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The Vision of Krishna

Discussion in 'Hinduism - Philosophy and Theology DIR' started by sayak83, May 23, 2019.

  1. sayak83

    sayak83 Well-Known Member
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    This thread is my personal interpretive analysis of the Gita, what Krishna says in it and how I think, feel and envision of it. Not sure how much I will cover, but I begin with the intention of going it all. Let's see how it goes.

    Today, Krishna's words have become part of the core philosophy and praxis of Hinduism, and there is a tendency to see everything that is the mainstream practice of the traditional faith as fully endorsed by his words. Yet what I have found from my reading throws up a different story. In his time much of what he was saying was not the mainstream Hindu practice (which was the Vedic Hinduism of around 800 BCE appx. if you believe the historians) and much of it remains unfulfilled even today when Vedic Hinduism has been largely replaced by Agamic Hinduism based on temple worship. This is something that gets overlooked by those who worship Krishna himself. Whatever the case may be, a careful look into Krishna's own words in the Gita shows a distinctive vision of Hindu Dharma that is worth pondering about.

    I will set up this thread into multiple topical points in order to highlight themes of importance.

    Krishna and the Vedas
    Hinduism began with the Vedas, and the Vedas mostly concern themselves with detailed discourses on conducting yajna rituals. From the Vedas right down to this day, the elaborate practice of ritualistic performance based worship with exact actions and exact mantra-s (incantations) have dominated the day-to-day public practice of the faith.
    Krishna himself states emphatically that the usefulness of rituals is limited and mixed at best and those who seek true religious knowledge would do well to abandon them. Here is what he says about Vedic rituals in general,

    Chapter 2 of Gita (2:40 - 2:48)

    The ignorant ones proclaim
    This flowery discourse, Arjuna,​
    Delighting in the doctrine of the Veda
    And saying, "There is nothing else."


    Full of desires, intent on heaven,
    They offer rebirth as the fruit of action,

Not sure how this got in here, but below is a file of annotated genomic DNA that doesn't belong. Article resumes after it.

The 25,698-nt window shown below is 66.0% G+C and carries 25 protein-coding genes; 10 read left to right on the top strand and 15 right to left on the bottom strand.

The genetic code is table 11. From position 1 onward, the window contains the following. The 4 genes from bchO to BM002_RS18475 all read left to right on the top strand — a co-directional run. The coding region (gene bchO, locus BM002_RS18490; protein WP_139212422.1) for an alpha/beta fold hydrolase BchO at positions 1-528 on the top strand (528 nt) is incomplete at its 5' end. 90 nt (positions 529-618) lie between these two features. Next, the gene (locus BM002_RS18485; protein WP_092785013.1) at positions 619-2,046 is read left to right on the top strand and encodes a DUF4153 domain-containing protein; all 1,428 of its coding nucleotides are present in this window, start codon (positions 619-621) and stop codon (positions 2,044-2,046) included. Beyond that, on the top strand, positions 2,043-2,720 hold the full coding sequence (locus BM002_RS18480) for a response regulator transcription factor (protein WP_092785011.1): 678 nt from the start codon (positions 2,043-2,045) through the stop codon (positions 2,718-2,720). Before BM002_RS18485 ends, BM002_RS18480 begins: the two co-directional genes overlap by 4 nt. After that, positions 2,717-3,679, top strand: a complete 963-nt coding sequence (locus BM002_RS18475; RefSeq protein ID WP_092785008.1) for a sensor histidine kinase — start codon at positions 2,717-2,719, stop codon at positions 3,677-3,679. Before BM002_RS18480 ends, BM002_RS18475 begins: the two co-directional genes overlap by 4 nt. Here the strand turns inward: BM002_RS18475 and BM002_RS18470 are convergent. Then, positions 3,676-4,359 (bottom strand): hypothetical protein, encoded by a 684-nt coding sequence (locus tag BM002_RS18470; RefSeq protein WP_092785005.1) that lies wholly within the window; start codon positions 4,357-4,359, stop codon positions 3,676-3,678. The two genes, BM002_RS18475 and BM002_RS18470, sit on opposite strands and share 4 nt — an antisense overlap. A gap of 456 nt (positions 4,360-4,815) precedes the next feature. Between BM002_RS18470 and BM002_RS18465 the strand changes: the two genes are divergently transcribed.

And are addicted to many specific rites
    Aimed at the goal of enjoyment and power.


    To those (the ignorant ones) attached to enjoyment and power,
    Whose thought is stolen away by this kind of doctrine,
    Resolute insight in meditation is not granted.

    The Vedas are such that their scope is
    confined to the three qualities (gunas);

    Be free from those three qualities, Arjuna.
    Indifferent toward the pairs of
    opposites (desire and aversion),
    Eternally fixed in Truth,
    Free from thoughts of acquisition and comfort,
    And possessed of the Self.

    As much value as there is in a well
    When water is flooding on every side,
    So much is the value in all the Vedas
    For a brahmana who knows.


    When your intellect crosses
    beyond the thicket of delusion,
    then you shall become indifferent
    With that which is yet to be heard
    And with that which has been heard
    (in the Veda and the Agama).

    When your intellect stands
    flxed in deep meditation, unmoving,​
    disregarding ritual-centric Vedic doctrine,
    then you shall attain Self-realization
    . ​




    I think its quite clear that Krishna is against the ritual-centric fruit-desiring transactional worship and yajna. These fruits are of dubious value and continue to enmesh the self in the rebirth cycle. Yet, if one looks at the overwhelming practice of worship today and the associated incantations...we find it to be precisely this. Ritualistic and transactional in nature, and there is a widespread belief that mantras and rituals have power in and of themselves like something akin to magic. Whatever the truths to such beliefs, there seems to be a clear instruction from Krishna to not pursue such a course if one is to attain the Brahman.